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Q169:  I’ve had tinnitus for many years.  I served in USAF from 1964 – 1968, and I served in Vietnam.  As a radio communications specialist I worked around noisy aircraft day and night.  I think the aircraft noise affected my hearing.  What do I have to do to get approved for tinnitus by the VA?  My VA primary care physician doesn't seem to take me seriously about my tinnitus.  Any help would be greatly appreciated.  

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A1:  Talk to the nearest DAV (disabled American veterans) consolar.  (AA)  10/28/18


A2:  Really, tinnitus is one of the easiest disabilities to get. All you should have to do is visit your VAMC audiology department and have the exam. The law changed a couple of years ago that ANY veteran can use the audiology services at their VAMC regardless of service connection rating.  (TB)  10/28/18


A3:   I'm sorry that you have received a run around. A couple questions that I have:

Have you had your hearing tested by the VA or elsewhere? Questions from the VA might include length of time and decibel levels (loudness). When did you notice the tinnitus and the loss of hearing?  With your discharge from the service your hearing should have been tested. Do you have those results? If no one has asked these questions, how can anyone, including the physician, make this determination? Also search online for additional information.

If not, you have the right to request one. Emphasize the tinnitus and loss of hearing and that this has been identified by family and others.  (CP)  10/28/18


A4:  Very good question, go to your local VA and fill out an application for VA disiabilities and you should get a 10 % disability granted. This seems to be very easy getting this in Oklahoma,. Getting them to reconizge other issues is something else. I've been trying to get more benefits for radiation damage and back problems for 15 years to no avail. My DD 214 doesn't state that I was flying through nuclear debris.   (CL)  10/28/18














A5:  I also have tinnitus from a military related injury.   Despite wearing spongy type hearing protection and "Mickey Mouse" ears, I lost my hearing while serving on active duty in the Army, on a firing range. Annual weapons qualification is mandatory on the M-16 rifle. In your situation, I would  a referral to the ENT (Ears, Nose, & Throat) physician.  From there, request an audiogram (hearing test). In addition, request a referral to be seen by a Neurologist (Brain physician).  This is because your ears are connected to your brain from hearing, nd due to constant noise or blast exposure, you may have endured TBI (Traumatic Brain Injury) too. TBI is another type of VA disability compensation as well. Be sure to get copies of your medical records to prove these types of injuries happened on active duty to be eligible for service connected disability. I would also type out a narrative (story) of how your disability or disabilities affect your life. Such as what branch of service, your rank, your MOS (Military Occupational Status)/ the type of military job you held on active duty, where you were stationed at the time you sustained your
injury, personal relationships, on the job or lack of employment,
how it attends school if you are enrolled, how it affects you financially, emotionally, etc. This really helped me out when I applied for my service connected tinnitus and TBI. Don't give up! After serving your country you deserve to be taken care of. By the way, thank you for your service, and welcome home!!  (DS)  10/28/18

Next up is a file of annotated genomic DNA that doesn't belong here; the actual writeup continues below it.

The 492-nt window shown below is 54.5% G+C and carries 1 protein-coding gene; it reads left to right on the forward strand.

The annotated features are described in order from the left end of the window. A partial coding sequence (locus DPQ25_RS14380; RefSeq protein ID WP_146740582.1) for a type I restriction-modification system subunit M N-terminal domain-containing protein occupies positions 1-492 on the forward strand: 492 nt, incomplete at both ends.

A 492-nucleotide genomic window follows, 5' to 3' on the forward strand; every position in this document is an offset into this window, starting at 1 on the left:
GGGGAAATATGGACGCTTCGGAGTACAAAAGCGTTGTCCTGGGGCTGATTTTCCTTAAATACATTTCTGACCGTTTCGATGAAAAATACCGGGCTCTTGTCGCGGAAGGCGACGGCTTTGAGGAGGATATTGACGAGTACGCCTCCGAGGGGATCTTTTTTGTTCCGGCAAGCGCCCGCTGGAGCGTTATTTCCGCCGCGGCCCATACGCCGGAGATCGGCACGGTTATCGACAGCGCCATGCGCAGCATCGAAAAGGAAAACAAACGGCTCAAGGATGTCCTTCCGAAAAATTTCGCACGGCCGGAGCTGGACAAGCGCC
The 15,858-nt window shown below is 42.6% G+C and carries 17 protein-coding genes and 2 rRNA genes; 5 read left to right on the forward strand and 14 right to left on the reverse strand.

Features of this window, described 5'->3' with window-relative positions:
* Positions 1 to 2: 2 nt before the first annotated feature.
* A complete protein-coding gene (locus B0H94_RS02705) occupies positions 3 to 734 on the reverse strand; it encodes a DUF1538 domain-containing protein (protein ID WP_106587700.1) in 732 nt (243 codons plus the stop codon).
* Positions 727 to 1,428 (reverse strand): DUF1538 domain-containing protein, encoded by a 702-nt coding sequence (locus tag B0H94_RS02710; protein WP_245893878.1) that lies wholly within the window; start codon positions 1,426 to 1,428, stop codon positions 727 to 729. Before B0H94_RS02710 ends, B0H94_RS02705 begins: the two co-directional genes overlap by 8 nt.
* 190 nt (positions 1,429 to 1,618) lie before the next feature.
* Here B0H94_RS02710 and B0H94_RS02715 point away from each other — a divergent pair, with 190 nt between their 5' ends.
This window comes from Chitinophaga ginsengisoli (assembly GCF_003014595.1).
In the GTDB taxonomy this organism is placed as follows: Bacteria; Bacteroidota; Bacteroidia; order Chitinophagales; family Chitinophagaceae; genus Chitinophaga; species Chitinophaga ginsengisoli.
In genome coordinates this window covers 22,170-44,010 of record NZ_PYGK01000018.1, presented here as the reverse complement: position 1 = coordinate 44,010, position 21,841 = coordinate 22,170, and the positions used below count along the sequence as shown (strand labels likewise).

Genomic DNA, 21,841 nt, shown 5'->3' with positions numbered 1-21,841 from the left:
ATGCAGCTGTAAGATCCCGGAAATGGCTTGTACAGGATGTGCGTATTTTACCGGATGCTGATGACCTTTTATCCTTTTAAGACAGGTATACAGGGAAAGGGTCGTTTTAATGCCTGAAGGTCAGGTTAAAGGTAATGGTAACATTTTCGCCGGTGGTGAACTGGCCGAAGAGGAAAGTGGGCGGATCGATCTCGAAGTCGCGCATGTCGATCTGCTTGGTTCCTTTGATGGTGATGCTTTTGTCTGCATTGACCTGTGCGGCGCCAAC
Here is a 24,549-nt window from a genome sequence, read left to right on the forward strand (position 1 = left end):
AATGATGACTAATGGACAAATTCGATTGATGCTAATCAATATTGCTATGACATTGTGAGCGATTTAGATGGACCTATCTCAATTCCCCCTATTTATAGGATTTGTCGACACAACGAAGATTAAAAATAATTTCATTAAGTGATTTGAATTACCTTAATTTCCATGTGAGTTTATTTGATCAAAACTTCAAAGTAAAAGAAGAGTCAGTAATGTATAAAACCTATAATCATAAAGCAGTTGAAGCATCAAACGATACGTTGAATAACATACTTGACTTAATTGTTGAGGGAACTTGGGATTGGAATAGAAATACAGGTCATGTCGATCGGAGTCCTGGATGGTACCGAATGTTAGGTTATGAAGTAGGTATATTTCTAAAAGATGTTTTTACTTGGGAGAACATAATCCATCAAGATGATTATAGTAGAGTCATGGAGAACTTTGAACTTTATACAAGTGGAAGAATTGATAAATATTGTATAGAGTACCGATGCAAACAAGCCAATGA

A6:   I also have tinnitus for many years. You have to put in a claim for tinnitus for both ears and you have to have the bases and the location area where you worked at around the aircraft. If you are turned down reapply. You should get online and apply through ebenefits, it is the easy and faster way to get you VA benefit.   (FK)  10/28/18


A7:  The VA gives 10% for tinnitus. They do care if you have Tinnitus in one ear or both. It is rated at 10%. Do not appeal their decision.  (SB)  10/29/18


A8:  Each ear is not rated separately and only one (1) rating can be given for both ears. The VA rates Tinnitus at 10%. It does not matter if you have ringing in one ear, or both ears. It is rates as 10%.   (SB)  10/29/18













A9:   Find a good Veterans Service Officer (VSO) in your area. He/She will be able to help you with applying for disability, especially with hearing loss. Tinnitus or ringing in the ears is a common condition and rated at 10% only. Anyone who worked on the flightline has what the VA considers a presumptive condition for tinnitus or hearing loss. I don't know where you live but in the Antonio, TX area, there are three organizations who provide VSO's - Texas Veterans Commission (TVC), Disabled American Veterans (DAV), and the Bexar County Veterans Service Office (BCVSO). It's always best to use a VSO that is not affiliated with the VA since the VA does have a track record of denying benefits. The VSO will become your advocate and will file appeals on your behalf, but the key is to find a good VSO that will fight for you. So shop around in your area and search for organizations that provide that service. Good luck.  (AB)  10/29/18 


A10:  The highest rating you can receive for tinnitus is 10%. The key to receiving compensation for tinnitus is 1). On your service treatment records, it has to show that you were exposed to high volume noise. 2). Request for a hearing test with the Audiologist, and if your results shows hearing loss seek assistance with VSO Representative. If you are experiencing ringing in your ears, make sure that your claim states that. I was awarded for tinnitus in 2015, I got out of the military in Aug of 1991. It's was that simple!  (PB)  3/9/19